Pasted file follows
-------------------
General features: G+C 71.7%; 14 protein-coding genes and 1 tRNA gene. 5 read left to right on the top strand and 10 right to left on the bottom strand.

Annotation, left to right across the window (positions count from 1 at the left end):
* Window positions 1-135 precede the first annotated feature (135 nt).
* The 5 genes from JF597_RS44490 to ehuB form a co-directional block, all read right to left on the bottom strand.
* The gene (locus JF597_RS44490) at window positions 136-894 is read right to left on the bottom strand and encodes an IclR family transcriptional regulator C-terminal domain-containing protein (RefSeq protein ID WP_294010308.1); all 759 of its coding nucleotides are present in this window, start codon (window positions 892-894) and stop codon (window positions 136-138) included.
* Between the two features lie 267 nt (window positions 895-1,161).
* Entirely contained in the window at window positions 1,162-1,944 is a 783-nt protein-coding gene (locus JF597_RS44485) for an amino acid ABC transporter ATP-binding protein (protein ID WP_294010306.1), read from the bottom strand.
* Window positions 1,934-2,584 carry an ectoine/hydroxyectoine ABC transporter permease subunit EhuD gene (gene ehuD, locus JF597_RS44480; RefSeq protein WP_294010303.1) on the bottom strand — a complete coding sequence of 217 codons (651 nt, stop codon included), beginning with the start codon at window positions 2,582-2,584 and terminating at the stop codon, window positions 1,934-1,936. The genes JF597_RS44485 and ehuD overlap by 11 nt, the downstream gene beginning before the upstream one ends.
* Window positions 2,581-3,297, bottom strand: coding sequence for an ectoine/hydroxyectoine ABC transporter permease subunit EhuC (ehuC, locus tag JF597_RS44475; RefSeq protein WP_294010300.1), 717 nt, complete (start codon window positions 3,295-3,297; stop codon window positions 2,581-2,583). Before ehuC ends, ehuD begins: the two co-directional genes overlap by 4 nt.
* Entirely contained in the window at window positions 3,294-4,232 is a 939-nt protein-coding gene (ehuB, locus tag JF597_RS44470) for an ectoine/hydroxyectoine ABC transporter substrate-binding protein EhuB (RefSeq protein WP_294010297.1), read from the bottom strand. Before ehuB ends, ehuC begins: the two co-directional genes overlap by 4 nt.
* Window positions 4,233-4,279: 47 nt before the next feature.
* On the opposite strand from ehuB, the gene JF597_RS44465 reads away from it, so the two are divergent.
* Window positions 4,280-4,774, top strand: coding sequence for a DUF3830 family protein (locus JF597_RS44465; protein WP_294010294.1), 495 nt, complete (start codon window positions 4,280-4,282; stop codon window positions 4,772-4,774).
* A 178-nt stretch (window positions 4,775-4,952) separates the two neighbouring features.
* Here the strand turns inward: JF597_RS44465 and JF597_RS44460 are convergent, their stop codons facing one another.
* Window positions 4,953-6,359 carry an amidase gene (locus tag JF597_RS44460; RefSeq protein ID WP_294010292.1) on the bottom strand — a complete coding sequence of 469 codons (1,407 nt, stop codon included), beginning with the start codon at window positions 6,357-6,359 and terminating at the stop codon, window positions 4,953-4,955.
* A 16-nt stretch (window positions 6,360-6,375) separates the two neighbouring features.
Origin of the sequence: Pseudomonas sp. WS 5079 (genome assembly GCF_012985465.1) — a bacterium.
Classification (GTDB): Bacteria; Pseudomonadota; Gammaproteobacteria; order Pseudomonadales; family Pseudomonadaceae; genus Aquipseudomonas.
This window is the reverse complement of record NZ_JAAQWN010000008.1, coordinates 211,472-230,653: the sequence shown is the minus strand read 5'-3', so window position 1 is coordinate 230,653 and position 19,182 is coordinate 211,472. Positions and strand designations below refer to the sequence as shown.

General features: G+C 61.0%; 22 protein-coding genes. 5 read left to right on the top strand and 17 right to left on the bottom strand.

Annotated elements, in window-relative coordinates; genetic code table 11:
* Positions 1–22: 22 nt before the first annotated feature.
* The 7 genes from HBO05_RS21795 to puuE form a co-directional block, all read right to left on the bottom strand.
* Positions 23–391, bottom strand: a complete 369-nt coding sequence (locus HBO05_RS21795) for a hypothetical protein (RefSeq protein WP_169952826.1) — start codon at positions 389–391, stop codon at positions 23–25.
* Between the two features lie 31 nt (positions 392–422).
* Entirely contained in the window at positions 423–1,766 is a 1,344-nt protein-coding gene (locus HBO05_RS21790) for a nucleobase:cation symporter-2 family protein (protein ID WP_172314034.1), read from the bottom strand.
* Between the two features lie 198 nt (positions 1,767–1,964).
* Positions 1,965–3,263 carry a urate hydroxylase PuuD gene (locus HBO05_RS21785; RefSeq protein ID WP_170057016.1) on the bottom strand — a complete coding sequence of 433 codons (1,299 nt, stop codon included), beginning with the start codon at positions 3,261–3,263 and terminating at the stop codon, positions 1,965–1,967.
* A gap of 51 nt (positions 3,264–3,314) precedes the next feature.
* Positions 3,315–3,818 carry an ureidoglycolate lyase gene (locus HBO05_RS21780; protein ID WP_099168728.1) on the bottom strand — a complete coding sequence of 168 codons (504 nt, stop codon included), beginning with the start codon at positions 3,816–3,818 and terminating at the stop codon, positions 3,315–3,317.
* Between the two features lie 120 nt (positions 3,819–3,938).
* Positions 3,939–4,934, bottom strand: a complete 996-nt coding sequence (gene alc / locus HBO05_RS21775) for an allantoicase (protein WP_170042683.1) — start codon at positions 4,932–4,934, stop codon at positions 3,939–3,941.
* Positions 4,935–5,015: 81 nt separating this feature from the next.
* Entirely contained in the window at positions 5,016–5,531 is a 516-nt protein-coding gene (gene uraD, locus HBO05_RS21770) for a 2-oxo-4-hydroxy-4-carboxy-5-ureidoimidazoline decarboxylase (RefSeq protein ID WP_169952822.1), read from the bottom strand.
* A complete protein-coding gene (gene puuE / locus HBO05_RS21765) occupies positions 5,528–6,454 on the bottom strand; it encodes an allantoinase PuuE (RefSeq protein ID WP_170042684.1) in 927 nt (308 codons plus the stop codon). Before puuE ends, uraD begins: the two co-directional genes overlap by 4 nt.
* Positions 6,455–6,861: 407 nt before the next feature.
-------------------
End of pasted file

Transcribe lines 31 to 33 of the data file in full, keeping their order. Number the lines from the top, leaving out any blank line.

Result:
* Positions 3,315–3,818 carry an ureidoglycolate lyase gene (locus HBO05_RS21780; protein ID WP_099168728.1) on the bottom strand — a complete coding sequence of 168 codons (504 nt, stop codon included), beginning with the start codon at positions 3,816–3,818 and terminating at the stop codon, positions 3,315–3,317.
* Between the two features lie 120 nt (positions 3,819–3,938).
* Positions 3,939–4,934, bottom strand: a complete 996-nt coding sequence (gene alc / locus HBO05_RS21775) for an allantoicase (protein WP_170042683.1) — start codon at positions 4,932–4,934, stop codon at positions 3,939–3,941.